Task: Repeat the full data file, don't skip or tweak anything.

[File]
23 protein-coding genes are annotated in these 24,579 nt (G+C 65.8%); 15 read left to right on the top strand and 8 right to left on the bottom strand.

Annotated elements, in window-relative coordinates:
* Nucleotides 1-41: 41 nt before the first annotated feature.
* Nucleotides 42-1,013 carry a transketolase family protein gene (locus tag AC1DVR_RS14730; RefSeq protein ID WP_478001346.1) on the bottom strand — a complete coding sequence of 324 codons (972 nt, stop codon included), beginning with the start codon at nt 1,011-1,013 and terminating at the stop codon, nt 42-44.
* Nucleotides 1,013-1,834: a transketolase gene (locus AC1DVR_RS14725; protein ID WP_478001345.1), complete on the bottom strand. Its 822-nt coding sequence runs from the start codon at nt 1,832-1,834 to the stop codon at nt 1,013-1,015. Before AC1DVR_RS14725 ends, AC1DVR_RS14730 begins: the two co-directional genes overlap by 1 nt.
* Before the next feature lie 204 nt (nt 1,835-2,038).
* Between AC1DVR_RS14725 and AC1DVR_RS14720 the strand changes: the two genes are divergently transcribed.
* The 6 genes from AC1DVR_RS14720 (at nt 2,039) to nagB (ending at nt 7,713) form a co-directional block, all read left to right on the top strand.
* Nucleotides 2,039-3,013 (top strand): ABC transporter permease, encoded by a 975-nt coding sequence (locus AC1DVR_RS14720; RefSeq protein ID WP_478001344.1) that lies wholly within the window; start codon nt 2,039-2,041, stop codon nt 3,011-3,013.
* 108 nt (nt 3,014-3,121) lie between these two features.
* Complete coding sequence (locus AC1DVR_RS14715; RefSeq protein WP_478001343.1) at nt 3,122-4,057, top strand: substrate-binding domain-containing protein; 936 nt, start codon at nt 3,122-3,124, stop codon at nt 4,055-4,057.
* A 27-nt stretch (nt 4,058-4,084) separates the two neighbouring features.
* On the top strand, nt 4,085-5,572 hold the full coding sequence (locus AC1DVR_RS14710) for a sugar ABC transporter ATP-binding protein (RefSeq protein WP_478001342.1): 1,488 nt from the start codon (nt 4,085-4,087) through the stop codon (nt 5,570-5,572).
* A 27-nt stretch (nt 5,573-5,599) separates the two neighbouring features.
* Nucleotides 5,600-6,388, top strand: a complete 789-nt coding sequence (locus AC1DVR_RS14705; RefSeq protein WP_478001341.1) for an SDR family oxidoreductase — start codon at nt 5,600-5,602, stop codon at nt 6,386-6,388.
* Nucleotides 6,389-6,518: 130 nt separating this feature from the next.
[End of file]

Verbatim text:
23 protein-coding genes are annotated in these 24,579 nt (G+C 65.8%); 15 read left to right on the top strand and 8 right to left on the bottom strand.

Annotated elements, in window-relative coordinates:
* Nucleotides 1-41: 41 nt before the first annotated feature.
* Nucleotides 42-1,013 carry a transketolase family protein gene (locus tag AC1DVR_RS14730; RefSeq protein ID WP_478001346.1) on the bottom strand — a complete coding sequence of 324 codons (972 nt, stop codon included), beginning with the start codon at nt 1,011-1,013 and terminating at the stop codon, nt 42-44.
* Nucleotides 1,013-1,834: a transketolase gene (locus AC1DVR_RS14725; protein ID WP_478001345.1), complete on the bottom strand. Its 822-nt coding sequence runs from the start codon at nt 1,832-1,834 to the stop codon at nt 1,013-1,015. Before AC1DVR_RS14725 ends, AC1DVR_RS14730 begins: the two co-directional genes overlap by 1 nt.
* Before the next feature lie 204 nt (nt 1,835-2,038).
* Between AC1DVR_RS14725 and AC1DVR_RS14720 the strand changes: the two genes are divergently transcribed.
* The 6 genes from AC1DVR_RS14720 (at nt 2,039) to nagB (ending at nt 7,713) form a co-directional block, all read left to right on the top strand.
* Nucleotides 2,039-3,013 (top strand): ABC transporter permease, encoded by a 975-nt coding sequence (locus AC1DVR_RS14720; RefSeq protein ID WP_478001344.1) that lies wholly within the window; start codon nt 2,039-2,041, stop codon nt 3,011-3,013.
* 108 nt (nt 3,014-3,121) lie between these two features.
* Complete coding sequence (locus AC1DVR_RS14715; RefSeq protein WP_478001343.1) at nt 3,122-4,057, top strand: substrate-binding domain-containing protein; 936 nt, start codon at nt 3,122-3,124, stop codon at nt 4,055-4,057.
* A 27-nt stretch (nt 4,058-4,084) separates the two neighbouring features.
* On the top strand, nt 4,085-5,572 hold the full coding sequence (locus AC1DVR_RS14710) for a sugar ABC transporter ATP-binding protein (RefSeq protein WP_478001342.1): 1,488 nt from the start codon (nt 4,085-4,087) through the stop codon (nt 5,570-5,572).
* A 27-nt stretch (nt 5,573-5,599) separates the two neighbouring features.
* Nucleotides 5,600-6,388, top strand: a complete 789-nt coding sequence (locus AC1DVR_RS14705; RefSeq protein WP_478001341.1) for an SDR family oxidoreductase — start codon at nt 5,600-5,602, stop codon at nt 6,386-6,388.
* Nucleotides 6,389-6,518: 130 nt separating this feature from the next.